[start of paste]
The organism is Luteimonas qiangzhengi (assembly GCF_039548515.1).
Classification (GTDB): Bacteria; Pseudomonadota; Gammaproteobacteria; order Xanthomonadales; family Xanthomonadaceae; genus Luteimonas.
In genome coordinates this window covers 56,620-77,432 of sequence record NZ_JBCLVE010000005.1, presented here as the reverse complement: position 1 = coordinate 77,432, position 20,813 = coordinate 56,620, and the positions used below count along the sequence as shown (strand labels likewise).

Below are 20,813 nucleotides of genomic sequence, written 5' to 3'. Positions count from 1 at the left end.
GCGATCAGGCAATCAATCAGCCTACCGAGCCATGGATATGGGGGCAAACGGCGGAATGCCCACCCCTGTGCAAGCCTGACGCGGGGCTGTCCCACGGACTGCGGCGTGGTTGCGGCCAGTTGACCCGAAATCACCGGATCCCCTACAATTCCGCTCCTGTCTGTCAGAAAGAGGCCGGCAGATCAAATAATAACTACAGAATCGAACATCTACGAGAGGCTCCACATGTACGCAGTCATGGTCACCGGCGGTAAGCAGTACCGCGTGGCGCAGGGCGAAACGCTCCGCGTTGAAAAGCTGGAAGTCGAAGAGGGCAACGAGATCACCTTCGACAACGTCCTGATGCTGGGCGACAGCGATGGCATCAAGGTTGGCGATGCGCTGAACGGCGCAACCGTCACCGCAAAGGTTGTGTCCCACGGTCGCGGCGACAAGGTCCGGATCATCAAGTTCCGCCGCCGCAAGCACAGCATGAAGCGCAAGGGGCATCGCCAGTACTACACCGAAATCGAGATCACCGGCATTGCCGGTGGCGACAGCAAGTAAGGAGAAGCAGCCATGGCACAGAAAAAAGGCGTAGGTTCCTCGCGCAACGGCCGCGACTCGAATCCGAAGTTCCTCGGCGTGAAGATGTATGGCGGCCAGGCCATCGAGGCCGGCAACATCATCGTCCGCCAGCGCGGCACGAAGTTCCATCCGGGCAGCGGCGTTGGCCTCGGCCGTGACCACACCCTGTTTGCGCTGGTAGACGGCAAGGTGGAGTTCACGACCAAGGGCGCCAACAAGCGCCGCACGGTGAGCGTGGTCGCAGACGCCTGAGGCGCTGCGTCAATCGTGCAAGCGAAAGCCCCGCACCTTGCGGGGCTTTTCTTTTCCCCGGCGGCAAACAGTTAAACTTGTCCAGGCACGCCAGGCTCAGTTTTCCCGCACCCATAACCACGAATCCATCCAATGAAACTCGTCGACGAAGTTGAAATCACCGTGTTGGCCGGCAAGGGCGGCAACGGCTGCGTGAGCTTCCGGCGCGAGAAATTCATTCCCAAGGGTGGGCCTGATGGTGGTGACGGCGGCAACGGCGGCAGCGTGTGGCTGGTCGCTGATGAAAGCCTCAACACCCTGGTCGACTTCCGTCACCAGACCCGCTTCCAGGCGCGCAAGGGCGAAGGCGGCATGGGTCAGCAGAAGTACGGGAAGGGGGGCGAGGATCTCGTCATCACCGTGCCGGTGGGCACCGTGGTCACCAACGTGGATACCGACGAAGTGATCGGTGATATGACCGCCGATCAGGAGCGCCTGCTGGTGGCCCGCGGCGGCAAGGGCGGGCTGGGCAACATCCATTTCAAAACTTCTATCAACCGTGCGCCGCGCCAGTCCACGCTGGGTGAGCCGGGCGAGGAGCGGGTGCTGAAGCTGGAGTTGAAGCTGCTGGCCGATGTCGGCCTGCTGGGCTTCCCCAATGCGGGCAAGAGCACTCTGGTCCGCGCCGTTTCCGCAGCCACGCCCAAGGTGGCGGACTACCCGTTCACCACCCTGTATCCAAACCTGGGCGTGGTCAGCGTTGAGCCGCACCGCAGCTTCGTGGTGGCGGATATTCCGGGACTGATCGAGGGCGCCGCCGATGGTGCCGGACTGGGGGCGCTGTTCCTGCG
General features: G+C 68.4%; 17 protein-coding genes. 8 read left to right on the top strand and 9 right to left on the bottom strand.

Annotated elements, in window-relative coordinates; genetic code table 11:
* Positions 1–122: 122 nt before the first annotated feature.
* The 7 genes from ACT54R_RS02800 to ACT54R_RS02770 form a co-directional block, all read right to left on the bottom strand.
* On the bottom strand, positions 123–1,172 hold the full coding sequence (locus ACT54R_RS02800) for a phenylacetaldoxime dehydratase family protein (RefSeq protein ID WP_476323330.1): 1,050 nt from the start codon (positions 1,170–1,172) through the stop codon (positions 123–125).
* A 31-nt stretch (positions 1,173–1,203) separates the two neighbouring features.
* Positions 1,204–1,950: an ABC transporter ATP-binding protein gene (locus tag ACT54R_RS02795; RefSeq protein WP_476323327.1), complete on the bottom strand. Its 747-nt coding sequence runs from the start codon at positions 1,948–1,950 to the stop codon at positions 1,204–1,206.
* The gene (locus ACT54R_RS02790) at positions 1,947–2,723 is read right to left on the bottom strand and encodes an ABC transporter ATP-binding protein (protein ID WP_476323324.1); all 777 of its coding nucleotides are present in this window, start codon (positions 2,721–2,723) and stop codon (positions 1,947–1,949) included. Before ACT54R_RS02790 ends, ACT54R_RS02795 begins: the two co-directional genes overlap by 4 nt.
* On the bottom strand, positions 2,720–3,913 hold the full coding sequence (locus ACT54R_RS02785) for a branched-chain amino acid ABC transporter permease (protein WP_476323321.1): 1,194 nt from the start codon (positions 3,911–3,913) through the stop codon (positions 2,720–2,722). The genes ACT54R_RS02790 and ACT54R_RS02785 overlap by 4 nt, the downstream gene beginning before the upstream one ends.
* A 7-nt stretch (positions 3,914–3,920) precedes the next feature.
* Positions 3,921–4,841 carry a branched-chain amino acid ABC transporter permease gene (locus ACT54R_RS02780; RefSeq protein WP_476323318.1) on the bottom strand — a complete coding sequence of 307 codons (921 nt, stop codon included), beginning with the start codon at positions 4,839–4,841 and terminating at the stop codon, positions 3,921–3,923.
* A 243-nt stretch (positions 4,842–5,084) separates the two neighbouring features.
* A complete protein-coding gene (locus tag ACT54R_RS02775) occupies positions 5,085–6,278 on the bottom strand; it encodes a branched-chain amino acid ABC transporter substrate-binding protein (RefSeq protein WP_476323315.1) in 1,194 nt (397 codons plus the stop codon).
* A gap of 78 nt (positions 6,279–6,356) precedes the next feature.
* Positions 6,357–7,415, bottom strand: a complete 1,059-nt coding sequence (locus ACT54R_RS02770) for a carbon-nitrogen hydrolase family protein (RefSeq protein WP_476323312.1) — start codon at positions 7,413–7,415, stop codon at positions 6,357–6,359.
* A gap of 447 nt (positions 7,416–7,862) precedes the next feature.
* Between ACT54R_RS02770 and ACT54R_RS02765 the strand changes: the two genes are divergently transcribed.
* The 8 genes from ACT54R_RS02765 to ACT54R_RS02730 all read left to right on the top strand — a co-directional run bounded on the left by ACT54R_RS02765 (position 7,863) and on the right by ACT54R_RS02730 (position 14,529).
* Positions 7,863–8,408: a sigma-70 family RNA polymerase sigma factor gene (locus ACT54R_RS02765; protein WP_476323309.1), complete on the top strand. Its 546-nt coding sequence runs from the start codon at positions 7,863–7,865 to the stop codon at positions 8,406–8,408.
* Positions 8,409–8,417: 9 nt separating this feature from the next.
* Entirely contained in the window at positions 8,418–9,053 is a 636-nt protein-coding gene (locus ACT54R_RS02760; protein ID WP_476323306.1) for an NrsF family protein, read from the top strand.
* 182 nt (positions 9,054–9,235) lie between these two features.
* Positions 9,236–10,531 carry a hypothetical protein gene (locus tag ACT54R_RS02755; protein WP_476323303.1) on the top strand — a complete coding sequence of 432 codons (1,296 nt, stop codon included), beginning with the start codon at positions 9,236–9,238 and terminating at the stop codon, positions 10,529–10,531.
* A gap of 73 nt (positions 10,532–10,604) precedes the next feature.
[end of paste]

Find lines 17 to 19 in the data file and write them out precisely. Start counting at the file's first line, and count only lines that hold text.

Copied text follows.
* A 243-nt stretch (positions 4,842–5,084) separates the two neighbouring features.
* A complete protein-coding gene (locus tag ACT54R_RS02775) occupies positions 5,085–6,278 on the bottom strand; it encodes a branched-chain amino acid ABC transporter substrate-binding protein (RefSeq protein WP_476323315.1) in 1,194 nt (397 codons plus the stop codon).
* A gap of 78 nt (positions 6,279–6,356) precedes the next feature.